In 1996, Judge Posner of the Seventh Circuit burnished his reputation for pithy legalisms by observing that “the courtroom is not the place for scientific guesswork, even of the inspired sort. Law lags science; it does not lead it.” Rosen v. Ciba-Geigy Corp., 78 F.3d 316, 319 (7th Cir. 1996). Alas, the truth of that statement appears to be in doubt in the Ninth Circuit.
In Messick v. Novartis Pharmaceuticals Corp., --- F.3d ---, 2014 WL 1328182 (9th Cir. Apr. 4, 2014), the Ninth Circuit considered the district court’s grant of a Daubert motion against plaintiff’s specific causation expert, a medical doctor employing a “differential diagnosis.” The district court excluded the expert because he never explained the scientific basis for his conclusion, and thus was unreliable. The Ninth Circuit reversed, holding that the expert’s clinical experience and reference to a medical association’s diagnostic criteria were sufficiently scientific to support his specific causation opinion. This holding improvidently blesses a physician’s diagnosis of disease and approximation of its cause in the clinical setting – a pragmatic process necessarily born of little time, incomplete information, and risk aversion – as a product of the scientific method, and thus raises the potential for the law to impose liability for which there is insufficient scientific support.
DISTRICT COURT OPINION
Linda Messick was diagnosed with breast cancer, and subsequently underwent a regimen of radiation therapy and several medications. Thereafter, she was diagnosed with osteoporosis, which was treated with Zometa and Aredia therapies. Those drugs, manufactured and sold by Novartis, are bisphosphonates prescribed for the management of metastatic disease to the bone and other bone diseases and conditions.
During and after her use of Zometa and Aredia, Messick developed a series of dental maladies culminating in exposed bone in her mouth that did not heal completely for 3 years, and which she characterized as osteonecrosis of the jaw (“ONJ”). She subsequently filed suit against Novartis, alleging that Aredia and Zometa caused her ONJ, and that Novartis knew or should have known that its drugs were capable of causing ONJ, but failed to warn her prior to her use of them. Novartis filed Daubert motions challenging several of Messick’s experts, as well as a motion for summary judgment. This article, however, will focus solely on Novartis’ Daubert motion challenging Messick’s retained medical causation expert.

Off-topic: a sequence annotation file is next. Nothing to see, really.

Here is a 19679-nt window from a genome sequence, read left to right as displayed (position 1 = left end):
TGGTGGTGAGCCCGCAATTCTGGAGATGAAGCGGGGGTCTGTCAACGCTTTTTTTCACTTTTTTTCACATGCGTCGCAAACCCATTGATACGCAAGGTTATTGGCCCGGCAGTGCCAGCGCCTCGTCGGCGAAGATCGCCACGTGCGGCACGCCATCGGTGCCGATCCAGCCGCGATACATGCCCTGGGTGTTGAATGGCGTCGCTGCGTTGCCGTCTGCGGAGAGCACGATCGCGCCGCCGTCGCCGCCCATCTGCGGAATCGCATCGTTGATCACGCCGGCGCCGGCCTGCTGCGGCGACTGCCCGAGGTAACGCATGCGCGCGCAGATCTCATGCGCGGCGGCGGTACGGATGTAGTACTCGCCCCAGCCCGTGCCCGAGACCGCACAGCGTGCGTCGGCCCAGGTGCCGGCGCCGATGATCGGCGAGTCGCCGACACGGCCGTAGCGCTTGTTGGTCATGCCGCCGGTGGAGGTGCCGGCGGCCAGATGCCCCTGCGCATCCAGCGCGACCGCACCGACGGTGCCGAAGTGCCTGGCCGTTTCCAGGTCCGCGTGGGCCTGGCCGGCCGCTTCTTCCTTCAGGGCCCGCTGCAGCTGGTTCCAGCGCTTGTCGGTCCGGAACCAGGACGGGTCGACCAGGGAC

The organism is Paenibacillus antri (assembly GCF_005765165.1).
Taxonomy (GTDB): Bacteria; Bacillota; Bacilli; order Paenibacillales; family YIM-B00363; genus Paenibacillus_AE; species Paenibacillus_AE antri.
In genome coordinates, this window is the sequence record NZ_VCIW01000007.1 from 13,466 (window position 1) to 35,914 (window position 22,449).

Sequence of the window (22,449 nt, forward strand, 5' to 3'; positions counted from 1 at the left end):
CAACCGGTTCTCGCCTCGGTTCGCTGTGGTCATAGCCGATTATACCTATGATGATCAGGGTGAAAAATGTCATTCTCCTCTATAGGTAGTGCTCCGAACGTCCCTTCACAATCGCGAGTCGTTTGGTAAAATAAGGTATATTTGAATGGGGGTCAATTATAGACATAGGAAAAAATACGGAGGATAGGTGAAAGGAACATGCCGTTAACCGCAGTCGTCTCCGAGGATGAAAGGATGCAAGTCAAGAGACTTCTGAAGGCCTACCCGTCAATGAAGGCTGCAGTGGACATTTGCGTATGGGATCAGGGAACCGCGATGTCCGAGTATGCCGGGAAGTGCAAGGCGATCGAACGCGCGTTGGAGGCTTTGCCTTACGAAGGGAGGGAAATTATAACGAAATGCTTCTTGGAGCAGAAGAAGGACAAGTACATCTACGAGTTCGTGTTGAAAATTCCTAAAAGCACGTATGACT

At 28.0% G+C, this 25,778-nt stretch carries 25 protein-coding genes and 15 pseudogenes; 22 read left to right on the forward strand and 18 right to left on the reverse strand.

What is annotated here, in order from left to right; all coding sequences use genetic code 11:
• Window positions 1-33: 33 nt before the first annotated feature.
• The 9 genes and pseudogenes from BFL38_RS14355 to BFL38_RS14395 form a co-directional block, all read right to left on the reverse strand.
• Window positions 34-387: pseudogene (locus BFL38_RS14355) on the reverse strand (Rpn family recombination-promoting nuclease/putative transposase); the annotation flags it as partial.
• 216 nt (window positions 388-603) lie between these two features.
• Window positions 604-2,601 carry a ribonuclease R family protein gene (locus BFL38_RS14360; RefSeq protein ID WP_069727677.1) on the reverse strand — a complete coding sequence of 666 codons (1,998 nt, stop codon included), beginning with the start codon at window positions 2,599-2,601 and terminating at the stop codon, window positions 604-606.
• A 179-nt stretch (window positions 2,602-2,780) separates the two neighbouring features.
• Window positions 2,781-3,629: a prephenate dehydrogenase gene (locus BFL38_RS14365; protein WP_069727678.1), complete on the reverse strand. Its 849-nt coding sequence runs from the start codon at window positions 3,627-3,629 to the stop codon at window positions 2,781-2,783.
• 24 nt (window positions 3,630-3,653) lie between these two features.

After acknowledging its gatekeeping responsibility under F.R.E. 702 to ensure that all expert testimony was relevant and reliable, the district court began its analysis by noting the expert had not conducted any prelitigation research into bisphosphonates or ONJ. His opinion was instead predicated on his “extensive experience” with ONJ and his review of 6 medical articles. The court held that his opinion that bisphosphonates were generally capable of causing ONJ was supported scientifically by his reliance articles. It was in the differential diagnosis underlying his specific causation opinion – that Aredia and Zometa caused Messick’s ONJ – that was unscientific.
“Differential diagnosis” is a standard diagnostic technique amongst medical clinicians by which a patient’s disease is diagnosed by “ruling-in” all potential diseases that might cause his symptoms, then “ruling-out” all diseases whose symptoms do not match his presentation. In the end, a physician is left with the disease that most likely accounts for the patient’s condition. Diagnosis of disease, however, is much different from a scientific determination of its cause. Thus, several federal appellate courts have noted that when a physician uses the “rule-in, rule-out” methodology to determine the cause of a plaintiff’s disease, this is properly a “differential etiology,” not “differential diagnosis.” See, e.g., Myers v. Illinois Central R.R. Co., 629 F.3d 639, 644-45 (7th Cir. 2010); McClain v. Metabolife Int’l, Inc., 401 F.3d 1233, 1252 (11th Cir. 2005); Tamraz v. Lincoln Elec. Co., 620 F.3d 665, 669-73 (6th Cir. 2010).
Thus, while the expert characterized his analysis as a “differential diagnosis,” the resulting specific causation opinion demonstrates he was actually performing a differential etiology. His analysis, however, identified not only 6 potential risk factors for ONJ causation, but also 3 criteria for bisphosphonate-related ONJ (“BRONJ”) diagnosis set forth by the American Association of Oral Maxillofacial Surgeons (“AAOMS”). He thus opined that bisphosphonates caused Messick’s ONJ because the criteria for BRONJ diagnosis were met, but did not “rule out” the 5 risk factors for ONJ causation he identified other than bisphosphonate use. It was the absence of a scientific explanation for his disregard of the remaining 5 risk factors that caused the district court to rule his specific causation opinion unreliable. Indeed, the court noted, “when asked if there is ‘any scientifically reliable way for him to determine in a patient who has multiple risk factors at one time which of those particular risk factors is causing the underlying necrotic bone in the jaw,’ he answered ‘no.’”
As a result of its Daubert rulings on the medical causation expert and other of Messick’s experts, the district court found she had insufficient evidence to prove causation. The district court therefore granted summary judgment, from which Messick appealed.
NINTH CIRCUIT OPINION AND ANALYSIS